Something like what Jackie did has been done before, at the same venue: June 14th 1936 by Bernd Rosemeyer.
He was not named `der Nebelmeister` just for fun, he earned that title .....

The 1935 Nuvolari performance there was remarkable as well.

#168 Dicun

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Posted 11 April 2019 - 14:03

 

I think you hit the nail on the head. Drivers who are unspectacular don't get much attention.

 

Look at the level of admiration for Gilles Villeneuve a spectacular driver with a very poor resume v a workman like Carlos Reutemann who won twice as many races.

 

 

 

 

I'm not sure about that. Fangio and Clark were silky smooth drivers applying an unspectacular driving style yet they are admired and their names always come up in GOAT-discussions. Prost, on the other hand...

 

The whole thing is quite baffling, really  :confused:



#169 Collombin

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Posted 11 April 2019 - 14:08

Re: GOAT's, there was a nice segment on Jim Clark in one of the last Grand Tour episodes. Didn't quite realise in how many different championships and cars he competed and won. He would certainly be my No. 1 of all times as it stands.


My old but hopefully reliable Clark spreadsheet has him racing 36 different types of car, 22 of which were Lotuses. I am fairly sure a "wins in most different types of car" list would have several names ahead of Clark.

#170 Dicun

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Posted 11 April 2019 - 14:17

My old but hopefully reliable Clark spreadsheet has him racing 36 different types of car, 22 of which were Lotuses. I am fairly sure a "wins in most different types of car" list would have several names ahead of Clark.

 

I recently found this interesting video regarding the "Lotuses or Loti" eternal debate:

 



#171 Marklar

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Posted 11 April 2019 - 14:19

I think Prost issue is that he was competing against Senna at their peak. Now it's a cans full of worms, but Senna was seen as better overall by the majority, and this sets the narrative for these sort of discussions (he becomes default not the best for many then, simply because one was "proven" to be better already.

Now this wouldnt have happened if his biggest rival was lets say Mika (like for Schumacher) and maybe Schumacher wouldnt be anywhere near the mythos if he was in Prost's position instead, for example. Prost is in that sense a bit unfortunate I'd say.

#172 PayasYouRace

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Posted 11 April 2019 - 14:24

I recently found this interesting video regarding the "Lotuses or Loti" eternal debate:
 
https://www.youtube....h?v=qM5EOsepj1E


I believe the same applies to Williams (not that anyone says Willii, but Williamses is very wrong).

#173 sopa

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Posted 11 April 2019 - 14:25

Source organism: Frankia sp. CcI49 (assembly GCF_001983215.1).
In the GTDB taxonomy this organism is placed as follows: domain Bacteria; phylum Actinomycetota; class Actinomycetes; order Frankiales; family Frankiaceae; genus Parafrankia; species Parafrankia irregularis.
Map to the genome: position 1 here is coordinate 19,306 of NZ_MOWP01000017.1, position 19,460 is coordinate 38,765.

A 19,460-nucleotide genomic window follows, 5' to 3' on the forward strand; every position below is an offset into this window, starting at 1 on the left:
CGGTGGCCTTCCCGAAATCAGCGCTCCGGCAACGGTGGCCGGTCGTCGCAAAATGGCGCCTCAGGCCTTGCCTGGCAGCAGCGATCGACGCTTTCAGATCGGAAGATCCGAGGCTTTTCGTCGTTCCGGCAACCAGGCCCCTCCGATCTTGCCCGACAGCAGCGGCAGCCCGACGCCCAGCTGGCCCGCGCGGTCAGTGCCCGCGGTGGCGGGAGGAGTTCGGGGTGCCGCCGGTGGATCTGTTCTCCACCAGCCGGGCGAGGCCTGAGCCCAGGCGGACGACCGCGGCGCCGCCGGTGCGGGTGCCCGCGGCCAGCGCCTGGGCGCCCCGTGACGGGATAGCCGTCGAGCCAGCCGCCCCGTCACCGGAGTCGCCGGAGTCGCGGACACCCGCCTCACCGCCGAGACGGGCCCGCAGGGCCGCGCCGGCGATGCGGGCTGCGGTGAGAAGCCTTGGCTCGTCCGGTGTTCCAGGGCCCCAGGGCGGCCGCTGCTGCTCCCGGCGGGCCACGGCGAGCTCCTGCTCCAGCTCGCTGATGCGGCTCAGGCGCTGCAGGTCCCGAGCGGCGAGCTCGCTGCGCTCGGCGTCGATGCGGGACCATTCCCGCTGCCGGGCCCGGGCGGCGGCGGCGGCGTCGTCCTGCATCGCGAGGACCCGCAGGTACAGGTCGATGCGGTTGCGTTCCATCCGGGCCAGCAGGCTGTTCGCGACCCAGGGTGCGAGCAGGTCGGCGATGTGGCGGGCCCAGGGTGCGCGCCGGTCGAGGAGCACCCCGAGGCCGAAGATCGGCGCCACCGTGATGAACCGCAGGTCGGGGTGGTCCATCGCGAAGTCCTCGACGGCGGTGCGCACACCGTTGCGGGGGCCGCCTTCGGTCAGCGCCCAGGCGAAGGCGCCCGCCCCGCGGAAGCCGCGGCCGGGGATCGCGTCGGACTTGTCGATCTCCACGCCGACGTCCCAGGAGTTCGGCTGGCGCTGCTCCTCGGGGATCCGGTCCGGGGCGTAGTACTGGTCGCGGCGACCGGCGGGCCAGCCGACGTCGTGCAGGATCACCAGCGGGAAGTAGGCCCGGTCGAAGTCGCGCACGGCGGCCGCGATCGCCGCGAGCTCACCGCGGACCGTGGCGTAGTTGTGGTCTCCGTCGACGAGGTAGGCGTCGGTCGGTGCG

I listed two brilliant performances of Alain Prost earlier in this thread. I also agree he's criminally underrated amongst the usual Senna/Schumacher hyperbole.

The lack of wet weather brilliance, lack of a spectacular driving style and being outclassed by Senna in qualifying sessions across 88/89 I feel work against him in general perceptions. I am not one of those however.

The equal of Senna and superior to Schumacher in my book. 

 

Not sure based on which criteria did you reach that conclusion.

 

While you mention criterias in which Prost can be found lacking (i.e wet, qualifying), I don't see a criteria in which Schumacher was lacking to Prost.


Edited by sopa, 11 April 2019 - 14:26.


#174 Dicun

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Posted 11 April 2019 - 14:28

Not sure based on which criteria did you reach that conclusion.

 

While you mention criterias in which Prost can be found lacking (i.e wet, qualifying), I don't see a criteria in which Schumacher was lacking to Prost.

 

Strong teammates who were free to race against him.



#175 sopa

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Posted 11 April 2019 - 14:29

Strong teammates who were free to race against him.

 

Yeah, but speaking strictly of abilities that doesn't prove one's superiority. At best it leaves things fuzzy.



#176 SenorSjon

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Posted 11 April 2019 - 14:30

Ah yes, the infamous "Beirut" chicane, named because it resembled a checkpoint, placed before the since unused Nissan chicane. The circuit bypasses that section with a longer back straight now.

 

2f80634eddbbe1377e1d39bd8a812615.jpg

 

I really miss those cars...  :love:  Three top teams and all very different concepts on almost every front.



#177 PlayboyRacer

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Posted 11 April 2019 - 14:35

Not sure based on which criteria did you reach that conclusion.

While you mention criterias in which Prost can be found lacking (i.e wet, qualifying), I don't see a criteria in which Schumacher was lacking to Prost.

Prost took on and beat Ayrton Senna in the same car. His overall list of teammates he competed against is significant and unmatched. Prost was essentially the king of the 1980s.

In my opinion that gives him the edge on Michael Schumacher. Suppose it depends on your criteria. Michael never taking on another champion in their prime, in the same car, or even a highly rated young star... I really count against him. The contrast there with Prost is significant.